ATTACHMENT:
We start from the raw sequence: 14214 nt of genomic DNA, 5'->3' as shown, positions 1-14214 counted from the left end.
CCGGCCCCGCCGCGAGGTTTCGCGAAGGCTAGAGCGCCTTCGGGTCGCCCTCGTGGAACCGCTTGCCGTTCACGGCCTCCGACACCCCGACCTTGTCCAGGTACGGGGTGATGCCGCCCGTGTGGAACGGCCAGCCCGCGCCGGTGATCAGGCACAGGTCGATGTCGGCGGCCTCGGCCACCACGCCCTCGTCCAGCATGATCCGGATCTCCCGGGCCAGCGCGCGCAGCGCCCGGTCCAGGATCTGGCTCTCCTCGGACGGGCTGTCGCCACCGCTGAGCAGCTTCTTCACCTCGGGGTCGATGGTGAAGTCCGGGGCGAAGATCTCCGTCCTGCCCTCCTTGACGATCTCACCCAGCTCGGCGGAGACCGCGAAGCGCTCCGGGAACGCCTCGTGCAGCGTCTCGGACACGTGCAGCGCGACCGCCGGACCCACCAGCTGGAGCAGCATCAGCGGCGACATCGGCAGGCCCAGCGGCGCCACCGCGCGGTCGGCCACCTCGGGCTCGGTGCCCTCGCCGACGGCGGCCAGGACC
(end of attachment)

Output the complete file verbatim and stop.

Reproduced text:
We start from the raw sequence: 14214 nt of genomic DNA, 5'->3' as shown, positions 1-14214 counted from the left end.
CCGGCCCCGCCGCGAGGTTTCGCGAAGGCTAGAGCGCCTTCGGGTCGCCCTCGTGGAACCGCTTGCCGTTCACGGCCTCCGACACCCCGACCTTGTCCAGGTACGGGGTGATGCCGCCCGTGTGGAACGGCCAGCCCGCGCCGGTGATCAGGCACAGGTCGATGTCGGCGGCCTCGGCCACCACGCCCTCGTCCAGCATGATCCGGATCTCCCGGGCCAGCGCGCGCAGCGCCCGGTCCAGGATCTGGCTCTCCTCGGACGGGCTGTCGCCACCGCTGAGCAGCTTCTTCACCTCGGGGTCGATGGTGAAGTCCGGGGCGAAGATCTCCGTCCTGCCCTCCTTGACGATCTCACCCAGCTCGGCGGAGACCGCGAAGCGCTCCGGGAACGCCTCGTGCAGCGTCTCGGACACGTGCAGCGCGACCGCCGGACCCACCAGCTGGAGCAGCATCAGCGGCGACATCGGCAGGCCCAGCGGCGCCACCGCGCGGTCGGCCACCTCGGGCTCGGTGCCCTCGCCGACGGCGGCCAGGACC